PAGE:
Who’s Going to Win the Club World Cup? Related: Who Cares?Lars Baron/Bongarts
FIFA maintains a common design across all of its trophies: A globe in the style of a soccer ball is the dominant centerpiece. Its depiction illustrates — however ham-handedly — the universal resonance of soccer, and perhaps only the iconic World Cup trophy is as impressive as the prize handed to the winners of the Club World Cup. But despite all of that shimmering symbolism, club soccer’s world championship can’t escape irrelevance.
The tournament’s name suggests it should be something of a big deal. A World Cup — but for the club teams who play together near year-round. With the sport’s six continental champions pitted against each other in a weeklong annual tournament, the concept is simple enough. This year’s participants are Auckland City of New Zealand, Cruz Azul of Mexico, ES Sétif of Algeria, Moghreb Tétouan of Morocco, San Lorenzo of Argentina, Western Sydney Wanderers of Australia, and of course Real Madrid of Spain. And yet, Saturday’s final between San Lorenzo and Madrid will be regarded as little more than a footnote in the global soccer season.
Despite including participants from every continent, the Club World Cup has served only to amplify soccer’s parochial and imbalanced condition. For starters, the tournament gives its biggest and best teams — the European and South American champions — a bye to the semifinal stage. Had Auckland City made Saturday’s final, they would have played three games, compared with Real Madrid’s one. In fact, by the time Real Madrid played their first match, three of the tournament’s seven teams had already been eliminated. Even if the competition does carry marginally more repute for South American teams and sides outside of the UEFA zone, who otherwise wouldn’t have a competitive shot at a top-level Champions League outfit, European teams are always expected to win, and doing so barely registers as a laudable achievement.
Where there should be a certain romance to the Club World Cup, the manufactured feeling of the event prevents that from happening, too. With a different result in Wednesday’s semifinal, Cristiano Ronaldo would have faced Darren White of Auckland City, a man who sells kitchens for a living, in the competition’s final. But even if such a clash had transpired, the forced context in which the tournament is played would have robbed it of any charm, like a Charlie Chaplin film played on an Imax screen.
But maybe the indifference with which the Club World Cup is regarded is reflective of a wider pattern?
Mohamed Mahmoud/Anadolu Agency
The Champions League is of course the the glittering pinnacle of the sport’s club game, with the tournament’s star-ball emblem a badge of honor for Europe’s elite, but nearly every other club competition is floundering. Look at the Europa League, for instance, which has become an albatross on whichever clubs participate in it. Or the English F.A. and League cups. The Copa Libertadores is still a captivating exhibition of the South American game, but it, too, has suffered a similar fate, with crowd numbers and television viewership on the wane.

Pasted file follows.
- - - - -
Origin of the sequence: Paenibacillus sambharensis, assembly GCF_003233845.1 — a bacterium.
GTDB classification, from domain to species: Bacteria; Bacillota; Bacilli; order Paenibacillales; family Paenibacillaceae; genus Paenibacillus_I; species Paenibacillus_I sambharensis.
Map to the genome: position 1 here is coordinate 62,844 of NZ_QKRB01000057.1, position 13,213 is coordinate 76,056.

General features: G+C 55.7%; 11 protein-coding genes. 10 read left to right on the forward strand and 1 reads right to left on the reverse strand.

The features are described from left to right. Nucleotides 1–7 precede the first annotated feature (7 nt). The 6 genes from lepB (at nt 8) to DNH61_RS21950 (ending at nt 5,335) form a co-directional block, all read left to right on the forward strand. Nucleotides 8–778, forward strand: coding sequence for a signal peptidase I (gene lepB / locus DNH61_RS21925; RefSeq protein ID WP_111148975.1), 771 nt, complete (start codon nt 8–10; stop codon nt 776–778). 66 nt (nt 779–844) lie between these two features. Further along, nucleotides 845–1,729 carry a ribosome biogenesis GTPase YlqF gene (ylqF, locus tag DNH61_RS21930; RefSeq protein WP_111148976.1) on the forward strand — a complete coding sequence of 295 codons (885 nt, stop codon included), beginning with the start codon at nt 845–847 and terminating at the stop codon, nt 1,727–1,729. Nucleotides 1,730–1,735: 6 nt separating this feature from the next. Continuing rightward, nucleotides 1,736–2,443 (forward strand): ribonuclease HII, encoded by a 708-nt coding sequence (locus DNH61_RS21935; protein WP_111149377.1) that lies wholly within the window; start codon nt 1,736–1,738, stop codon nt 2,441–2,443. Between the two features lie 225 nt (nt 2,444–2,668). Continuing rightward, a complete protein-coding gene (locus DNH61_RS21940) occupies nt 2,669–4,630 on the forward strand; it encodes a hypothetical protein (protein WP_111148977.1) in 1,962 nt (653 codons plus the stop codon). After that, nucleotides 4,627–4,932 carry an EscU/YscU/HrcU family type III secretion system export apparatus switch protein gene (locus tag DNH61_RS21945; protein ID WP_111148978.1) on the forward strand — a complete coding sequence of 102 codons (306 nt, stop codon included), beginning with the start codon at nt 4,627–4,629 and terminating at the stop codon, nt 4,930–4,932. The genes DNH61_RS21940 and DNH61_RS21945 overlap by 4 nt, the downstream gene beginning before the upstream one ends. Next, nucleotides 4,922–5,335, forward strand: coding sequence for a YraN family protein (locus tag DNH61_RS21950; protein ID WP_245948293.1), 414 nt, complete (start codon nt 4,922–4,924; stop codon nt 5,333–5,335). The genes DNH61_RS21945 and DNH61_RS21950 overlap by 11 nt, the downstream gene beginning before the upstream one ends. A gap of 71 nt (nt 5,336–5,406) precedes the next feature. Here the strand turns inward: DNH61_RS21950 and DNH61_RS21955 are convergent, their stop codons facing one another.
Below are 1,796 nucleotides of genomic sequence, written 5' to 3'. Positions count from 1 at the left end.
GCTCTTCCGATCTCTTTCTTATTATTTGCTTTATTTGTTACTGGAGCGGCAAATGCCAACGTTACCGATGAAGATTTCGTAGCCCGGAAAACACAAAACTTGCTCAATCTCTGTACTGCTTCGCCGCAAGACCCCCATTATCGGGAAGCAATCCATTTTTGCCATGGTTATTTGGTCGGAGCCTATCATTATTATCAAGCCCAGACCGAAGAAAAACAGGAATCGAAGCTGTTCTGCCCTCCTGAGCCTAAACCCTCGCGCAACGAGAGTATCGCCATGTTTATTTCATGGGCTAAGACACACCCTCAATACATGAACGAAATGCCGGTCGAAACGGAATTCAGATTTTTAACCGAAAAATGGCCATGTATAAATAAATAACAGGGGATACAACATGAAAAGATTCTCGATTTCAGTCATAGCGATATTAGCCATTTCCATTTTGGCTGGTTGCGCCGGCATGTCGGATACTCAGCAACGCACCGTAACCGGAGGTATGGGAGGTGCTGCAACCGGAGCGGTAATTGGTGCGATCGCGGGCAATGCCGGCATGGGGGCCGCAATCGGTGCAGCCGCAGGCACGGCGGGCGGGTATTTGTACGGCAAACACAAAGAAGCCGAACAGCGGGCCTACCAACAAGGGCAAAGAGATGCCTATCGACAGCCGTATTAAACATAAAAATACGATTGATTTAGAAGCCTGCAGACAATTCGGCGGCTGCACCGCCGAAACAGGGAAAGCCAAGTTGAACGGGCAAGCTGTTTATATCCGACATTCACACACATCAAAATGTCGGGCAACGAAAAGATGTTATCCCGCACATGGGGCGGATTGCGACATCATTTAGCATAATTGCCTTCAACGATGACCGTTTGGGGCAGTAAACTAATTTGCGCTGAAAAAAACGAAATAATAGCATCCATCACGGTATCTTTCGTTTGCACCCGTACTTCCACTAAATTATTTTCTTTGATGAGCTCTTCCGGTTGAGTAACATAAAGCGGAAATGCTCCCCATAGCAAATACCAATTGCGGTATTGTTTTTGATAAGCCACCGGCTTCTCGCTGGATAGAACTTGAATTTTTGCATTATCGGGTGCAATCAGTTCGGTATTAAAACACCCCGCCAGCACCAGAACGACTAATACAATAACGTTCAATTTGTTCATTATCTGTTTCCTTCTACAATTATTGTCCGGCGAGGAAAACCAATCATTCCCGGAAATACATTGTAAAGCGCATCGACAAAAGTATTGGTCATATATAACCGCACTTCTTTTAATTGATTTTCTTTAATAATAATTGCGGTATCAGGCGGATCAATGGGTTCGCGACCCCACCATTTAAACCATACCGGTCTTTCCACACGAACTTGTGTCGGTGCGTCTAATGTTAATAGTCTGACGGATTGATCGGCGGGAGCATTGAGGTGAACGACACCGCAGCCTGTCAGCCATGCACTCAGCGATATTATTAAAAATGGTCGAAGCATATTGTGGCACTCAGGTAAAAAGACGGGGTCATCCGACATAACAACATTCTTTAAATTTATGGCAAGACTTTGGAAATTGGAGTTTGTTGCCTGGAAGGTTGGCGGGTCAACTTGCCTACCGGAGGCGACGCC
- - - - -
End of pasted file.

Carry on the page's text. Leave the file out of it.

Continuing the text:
Club soccer boasts a rich and varied history of compelling competitions, yet there is scant sign of that interest in its current scape. Even the Intertoto Cup — the much-maligned, early-season, pan-European tournament that was abolished in 2008 — had a unique appeal, although the format that produced three winners every year hardly helped its mainstream appeal.
UEFA has attempted to rescue the Europa League by offering a place in the following season’s Champions League as an incentive for the winners. But rather than giving the competition pertinence, it has only underlined its peripherality. By doing so, UEFA has almost admitted that the Europa League cannot be regarded as a credible competition in its own right. Names like Torino, Partizan Belgrade, Dinamo Zagreb, Steaua Bucuresti, and St. Etienne are synonymous with an age in which continental competition was broadcast in sepia and compelled with a notion of the unknown. These are the sort of clubs that now contest the Europa League, yet the competition feels like an indictment of the modern game rather than a welcome throwback to a time before it.
So why are these club competitions struggling for traction? Many will point to poor scheduling, as in the instance of the Europa League, which plays its games the day after the Champions League, like some kind of administrative afterthought. Others will claim that in a globalized marketplace dominated by international super-brands like the Premier League and the Bundesliga, there is simply no space for competing club competitions, including the Club World Cup. If it’s not a league championship or the Champions League, then not many people care.
FIFA is the only thing keeping the Club World Cup alive. Even the championship’s current host nation, Morocco, is doing so by default. The tournament has now been played in Marrakech for two years, after Iran, South Africa, and the UAE — hosts in 2009 and 2010 — withdrew their bids to host the event, leaving the North African nation as the only remaining option. That is perhaps the starkest illustration of how the Club World Cup is now regarded. Not even a country that paid more than $1.2 billion to construct a Formula One track that hosts one race a year and revels in collecting sparkling, yet hollow, sporting events wants to be burdened with FIFA’s bastard child. So, regardless of who wins on Saturday — hint: it’ll probably be the team with Cristiano Ronaldo — the winner won’t be able to claim much more than an empty distinction, no matter how shiny that trophy looks.
Graham Ruthven (@grahamruthven) is a freelance soccer writer. You can read his work at the New York Times, the Guardian, and Vice, among other places.